Brenda Lines

Brenda Lines - 1919 to 1922

From 1922 until 1962 a family called the Lines lived at No 8. Bury Crescent. Brenda Lines, who at the age of six was knocked down by a car and killed outside No 7 Great North Road

Herts Advertiser April 29th 1922

The death of Brenda Edith Lines, the six year old and only daughter of Mr Frank Lines of 8 Bury Cresent, Stanborough, near Hatfield, who reported in last weeks ‘Herts Advertiser’ was run over and killed by a motor car, was the subject of an inquest held by Mr Longmere last Friday. The driver of the Motor car in question, Mr Arthur Charles Davis of 4 Mount Avenue Ealing, stated that he was driving the car on the day in question. Sitting in front with him was his wife, and his two children were behind. On nearing the Bull public house Stanborough, he saw three children run into the road from the right hand side. At the time he was travelling at about fifteen miles per hour. He sounded his horn and felt for his footbrake. Two of the children ran back, but the other hesitated, looked back and then ran straight into the car. The left hand side lamp came into contact with the child, and he imagined it hit her on the shoulder. Witness pulled up in about two lengths, got down from the car and dispatched two persons for a doctor and police. Elaine Davis, wife of former witness, corroborated her husbands evidence, and stated that it was impossible to avert the accident.

Emily Woodhouse 48, St Annes Road Harrow, who was riding in a car behind that driven by Mr Davis said she saw the accident and corroborated the evidence given by Mr Davis. P.c Hawkins said when he arrived at the scene of the accident the deceased was lying in the gutter on the near side of the road. There was blood coming from the nostril and the left ear and there was blood upon the road here the child was lying. There was no sign of life. Witness examined the car and found that the near front headlamp was completely gone. Later he found a lawn tennis ball lying a short distance away. Dr A.N.Ballance, Hatfield describing the Childs injuries said that he found a bruise about the size of the palm of his hand on the front of the left thigh. Blood was coming from the nostril and the ears. Particularly the left ear. The cause of death was a fracture at the base of the skull. There were also severe internal injuries which could not be determined.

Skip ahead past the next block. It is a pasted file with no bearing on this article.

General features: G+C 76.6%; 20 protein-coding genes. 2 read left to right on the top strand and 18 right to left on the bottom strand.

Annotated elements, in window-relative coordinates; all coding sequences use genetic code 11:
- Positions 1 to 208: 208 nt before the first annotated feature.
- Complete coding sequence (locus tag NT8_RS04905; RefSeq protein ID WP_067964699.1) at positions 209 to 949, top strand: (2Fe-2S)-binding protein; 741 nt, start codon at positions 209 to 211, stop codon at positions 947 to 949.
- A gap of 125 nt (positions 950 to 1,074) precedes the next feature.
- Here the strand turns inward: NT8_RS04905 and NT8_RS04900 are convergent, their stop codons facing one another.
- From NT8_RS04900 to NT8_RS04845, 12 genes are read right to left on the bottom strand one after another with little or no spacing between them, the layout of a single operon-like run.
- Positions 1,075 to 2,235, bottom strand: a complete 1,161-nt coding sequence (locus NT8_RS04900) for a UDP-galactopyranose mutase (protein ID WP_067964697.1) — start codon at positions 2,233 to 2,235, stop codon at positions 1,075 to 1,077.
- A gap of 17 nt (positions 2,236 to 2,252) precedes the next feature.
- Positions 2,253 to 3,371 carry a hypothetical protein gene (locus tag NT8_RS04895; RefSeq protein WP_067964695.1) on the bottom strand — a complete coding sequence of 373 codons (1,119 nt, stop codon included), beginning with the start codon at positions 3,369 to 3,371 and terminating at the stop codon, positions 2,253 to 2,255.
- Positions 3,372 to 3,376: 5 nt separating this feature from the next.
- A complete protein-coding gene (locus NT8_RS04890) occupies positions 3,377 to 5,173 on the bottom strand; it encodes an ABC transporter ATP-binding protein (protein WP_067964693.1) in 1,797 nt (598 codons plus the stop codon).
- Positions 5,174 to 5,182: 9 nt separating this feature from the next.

The Coroner found that the deceased had died from Injuries received by accidentally coming in contactWith the motor car in the way described by witness. The funeral took place at St John Church LemsfordOn Saturday afternoon. The Revd W.W. Clarke(Vicar) Officiated and many relatives and friends attended. TheGrave was beautifully lined and covered with flowers by Mrs Baily King and Mrs Ladbury. Lady Mount Stephen having sent the flowers for this purpose. The Floral tributes were numerous. Many of the Schoolchildren who were on holiday sent wreaths to Mark their mourning for their departed playmate.

Herts Advertiser April 29th 1922

The Queen paid avisit to Brocket Hall, After lunching With Lady Mount Stephen, her Majesty and her hostess Visited Lemsford churchyard, She placed a wreath onThe grave of Lord Mount Stephen. She also Sympathetically inspected the flowers on the grave of Little Brenda Lines, the six year old victim of the Recent motor car fatality Brendas father

Frank Lines,
who at the age of eight was mentioned in the ‘Strand Magazine’ May 1893. ‘Frank Lines a little boy aged eight, saved James Cochrane on 28th December, 1891, in Broadwater, Brocket Park, Hatfield. Cochrane ran after a ball on the ice and when forty five yards from the bank the ice broke. He managed to cling to the edge for some time. The other boys who were present ran away, but Frank Lines crawled to the hole and with the aid of a stick got Cochrane out. The ice again gave way and Cochrane fell in once more, but still his little rescuer made another attempt, and finally saved him’ Extract from Lemsford school log book March 1892 ‘School visited in afternoon by Col. Fellows, Rev. F.E. and Mrs Coggin, and a gentleman. Col. Fellows presented, on behalf of the Royal Humane Society, a silver medal to Frank Lines (StIII) for having saved James Cochran (StII) from drowning’